A young woman stands in a forest holding a piece of cork into the camera.

Environmental News of the Month: May

A regenerative superpower against marine oil spills, Nature becomes a musician on Spotify and how volunteers improved water quality by planting one million mosses!

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In this monthly update, we want to continue to spread positive climate news. Reading the news and learning about all that goes wrong in the world can be such a paralyzing experience. Thinking positively is what encourages action, so we want to share them with you to cultivate the right mindset for much needed action. This good news will not only include rewilding and nature conservation, but every step towards a more sustainable, greener future. Here are our good news of the month:

Cork can become a superpower against oil leakage

Oil leakages are always highly harmful to marine life, but so is their common treatment: chemical dispersants. They “treat” oil leakages by breaking up the oil into small droplets that mix easier with water – but do not reduce the amount of oil in the water. Physicians now may have discovered a new superpower against oil spills in water: cork! The bark of the tree native to the Iberian peninsula was first treated with a laser to increase its surface. It was able to attract the oil and bind it to itself without polluting the water and was powerful enough to be tried out at scale now. The only problem for the scientists so far: the experiment was only successful when the sun was shining. But it may become a regenerative and really environmentally friendly solution to stop oil and dispersants from polluting our oceans!

Sun shines through a forest with a lot of high trees.

Nature makes money with its sounds

Our natural environment is able to produce some of the most striking sounds: seagulls, flowing rivers or the rustle of a tree’s leaves. Many artists make use of the sounds in nature and use them in their music – for free. But a new initiative gives artists the possibility to give back. When they use natural sounds, they will be able to select nature as a “co-artist” (Find Nature’s own Spotify page here). This way, a part of the royalties will be given to the Sounds Right initiative who will spread it amongst nature conservation organizations. So far, Nature has already had features with David Bowie, Ellie Goulding and London Grammar. Not a bad start, we say!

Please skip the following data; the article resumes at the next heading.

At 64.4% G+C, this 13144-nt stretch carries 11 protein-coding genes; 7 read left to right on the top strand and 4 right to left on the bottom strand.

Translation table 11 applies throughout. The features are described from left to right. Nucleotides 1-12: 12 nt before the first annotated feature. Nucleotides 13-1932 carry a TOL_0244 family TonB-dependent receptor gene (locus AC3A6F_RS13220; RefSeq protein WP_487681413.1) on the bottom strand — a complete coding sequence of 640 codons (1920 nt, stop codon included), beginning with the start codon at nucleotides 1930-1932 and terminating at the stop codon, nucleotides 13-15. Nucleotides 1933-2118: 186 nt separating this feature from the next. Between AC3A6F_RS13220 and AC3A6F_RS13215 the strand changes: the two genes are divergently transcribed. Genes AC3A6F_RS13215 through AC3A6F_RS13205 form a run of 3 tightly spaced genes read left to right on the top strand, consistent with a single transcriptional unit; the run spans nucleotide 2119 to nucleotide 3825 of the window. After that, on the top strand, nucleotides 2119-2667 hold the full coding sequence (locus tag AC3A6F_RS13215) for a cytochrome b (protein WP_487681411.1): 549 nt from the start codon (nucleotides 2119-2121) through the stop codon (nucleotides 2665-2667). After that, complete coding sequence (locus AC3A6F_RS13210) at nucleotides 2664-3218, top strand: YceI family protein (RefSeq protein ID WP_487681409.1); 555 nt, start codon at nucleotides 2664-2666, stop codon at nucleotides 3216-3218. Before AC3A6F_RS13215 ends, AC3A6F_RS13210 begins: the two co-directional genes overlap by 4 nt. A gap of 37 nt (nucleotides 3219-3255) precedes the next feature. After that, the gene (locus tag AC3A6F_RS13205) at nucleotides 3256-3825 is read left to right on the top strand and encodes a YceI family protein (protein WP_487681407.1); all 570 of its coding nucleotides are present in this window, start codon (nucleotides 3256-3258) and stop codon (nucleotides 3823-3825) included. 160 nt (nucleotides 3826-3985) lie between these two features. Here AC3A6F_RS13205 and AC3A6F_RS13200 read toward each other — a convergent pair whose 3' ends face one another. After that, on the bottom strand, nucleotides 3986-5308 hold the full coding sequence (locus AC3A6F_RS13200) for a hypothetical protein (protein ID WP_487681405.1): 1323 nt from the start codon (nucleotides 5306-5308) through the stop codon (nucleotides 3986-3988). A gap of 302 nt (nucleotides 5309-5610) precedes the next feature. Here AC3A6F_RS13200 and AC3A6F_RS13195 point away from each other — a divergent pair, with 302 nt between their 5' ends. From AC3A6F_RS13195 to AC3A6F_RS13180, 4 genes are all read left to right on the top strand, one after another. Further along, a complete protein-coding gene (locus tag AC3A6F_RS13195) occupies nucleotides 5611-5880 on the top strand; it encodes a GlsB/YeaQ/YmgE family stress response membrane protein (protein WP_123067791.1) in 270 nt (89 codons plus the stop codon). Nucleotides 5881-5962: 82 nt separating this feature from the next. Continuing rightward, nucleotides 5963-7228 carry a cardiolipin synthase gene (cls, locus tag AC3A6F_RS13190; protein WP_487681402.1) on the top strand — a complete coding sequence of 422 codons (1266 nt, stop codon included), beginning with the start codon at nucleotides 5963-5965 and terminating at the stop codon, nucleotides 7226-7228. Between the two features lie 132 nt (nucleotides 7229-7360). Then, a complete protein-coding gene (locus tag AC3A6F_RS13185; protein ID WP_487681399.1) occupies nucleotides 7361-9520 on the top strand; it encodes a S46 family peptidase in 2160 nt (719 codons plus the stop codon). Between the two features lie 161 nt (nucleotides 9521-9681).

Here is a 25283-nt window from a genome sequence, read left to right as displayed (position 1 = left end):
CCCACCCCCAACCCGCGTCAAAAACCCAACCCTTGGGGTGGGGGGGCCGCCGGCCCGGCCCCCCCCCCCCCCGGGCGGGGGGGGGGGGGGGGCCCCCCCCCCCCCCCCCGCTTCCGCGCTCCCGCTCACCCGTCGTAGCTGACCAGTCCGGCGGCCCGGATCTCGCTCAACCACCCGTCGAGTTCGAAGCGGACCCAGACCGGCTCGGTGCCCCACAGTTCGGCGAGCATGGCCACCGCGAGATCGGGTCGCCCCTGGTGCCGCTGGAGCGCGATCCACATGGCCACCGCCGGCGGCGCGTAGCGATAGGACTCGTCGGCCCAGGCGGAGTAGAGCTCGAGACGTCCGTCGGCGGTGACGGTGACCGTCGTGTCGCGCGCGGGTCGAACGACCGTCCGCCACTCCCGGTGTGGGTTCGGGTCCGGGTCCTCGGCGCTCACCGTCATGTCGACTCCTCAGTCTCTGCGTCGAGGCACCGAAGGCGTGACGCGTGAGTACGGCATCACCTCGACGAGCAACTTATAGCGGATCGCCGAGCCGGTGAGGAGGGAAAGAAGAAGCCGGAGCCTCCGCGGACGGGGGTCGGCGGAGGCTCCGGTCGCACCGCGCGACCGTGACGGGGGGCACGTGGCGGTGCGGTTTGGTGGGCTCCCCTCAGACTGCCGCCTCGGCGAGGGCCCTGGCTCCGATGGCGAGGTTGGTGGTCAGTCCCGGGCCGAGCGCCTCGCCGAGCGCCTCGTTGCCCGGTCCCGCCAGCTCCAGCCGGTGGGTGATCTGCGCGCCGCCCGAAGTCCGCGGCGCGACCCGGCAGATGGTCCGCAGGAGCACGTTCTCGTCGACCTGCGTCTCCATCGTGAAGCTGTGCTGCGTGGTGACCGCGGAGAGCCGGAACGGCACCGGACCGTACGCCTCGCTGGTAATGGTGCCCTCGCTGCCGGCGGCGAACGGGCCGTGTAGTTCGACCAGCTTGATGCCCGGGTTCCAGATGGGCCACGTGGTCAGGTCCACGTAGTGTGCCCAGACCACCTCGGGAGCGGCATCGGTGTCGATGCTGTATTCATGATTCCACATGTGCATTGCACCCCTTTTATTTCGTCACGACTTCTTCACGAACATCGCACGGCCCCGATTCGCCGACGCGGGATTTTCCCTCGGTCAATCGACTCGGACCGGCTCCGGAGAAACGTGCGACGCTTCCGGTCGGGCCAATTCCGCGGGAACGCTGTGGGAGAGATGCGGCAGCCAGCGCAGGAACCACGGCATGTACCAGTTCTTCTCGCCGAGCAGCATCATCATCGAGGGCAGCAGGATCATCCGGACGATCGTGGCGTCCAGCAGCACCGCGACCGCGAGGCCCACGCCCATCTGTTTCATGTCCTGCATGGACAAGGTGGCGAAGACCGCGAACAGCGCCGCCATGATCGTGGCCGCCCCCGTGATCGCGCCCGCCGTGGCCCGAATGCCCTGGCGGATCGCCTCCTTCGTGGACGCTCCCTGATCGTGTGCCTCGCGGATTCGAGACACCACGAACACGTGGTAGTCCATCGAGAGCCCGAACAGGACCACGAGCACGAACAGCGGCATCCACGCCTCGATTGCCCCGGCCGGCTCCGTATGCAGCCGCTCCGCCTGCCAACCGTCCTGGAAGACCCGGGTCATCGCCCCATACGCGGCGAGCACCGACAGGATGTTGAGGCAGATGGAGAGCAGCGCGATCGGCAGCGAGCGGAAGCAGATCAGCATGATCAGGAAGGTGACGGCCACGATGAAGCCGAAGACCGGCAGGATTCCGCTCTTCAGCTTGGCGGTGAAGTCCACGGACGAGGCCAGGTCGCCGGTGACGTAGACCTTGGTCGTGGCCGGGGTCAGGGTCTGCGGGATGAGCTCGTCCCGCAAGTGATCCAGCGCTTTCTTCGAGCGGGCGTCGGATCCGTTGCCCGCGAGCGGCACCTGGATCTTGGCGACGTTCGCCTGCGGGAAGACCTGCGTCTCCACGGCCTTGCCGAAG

Volunteers improve water quality by planting moss

The Dovestone reservoir in the UK once was a peatland – but due to human activity, it was facing a poor ecological development and resistance to climate events – until ten years ago. Because around that time the The Royal Society for the Protection of Birds started with their volunteers planting moss to increase water retention and give a cover to the former peatland. Over the years, this became a huge success: Not only have they recently planted their one millionth sphagnum moss (WOW!), but also increased the water quality in Oldham significantly. “We’ve come a really long way on that journey from bare, degraded, peat 10 years ago, to sphagnum-rich, soaking wet, functional blanket bog,” site manager Kate Hanley told the local newspaper Oldham Times. What a great example of how volunteer engagement can make a change!

Hiking is a booster for mental health

We all know about the positive effects of going outdoors and immersing ourselves in nature. And it’s not only a feeling, but also scientifically proven: e.g. a German study found how participants with a previously higher stress level were more calm and relaxed after partaking in hiking tours. Another study from Austria found: the hikes should be at least three hours long to have a serious effect on your mental health. So in case you didn’t already get it: please, get out there and enjoy spring in nature asap!

These are our good news of the month! If you want more, dont worry: here’s last month’s edition! 🙂

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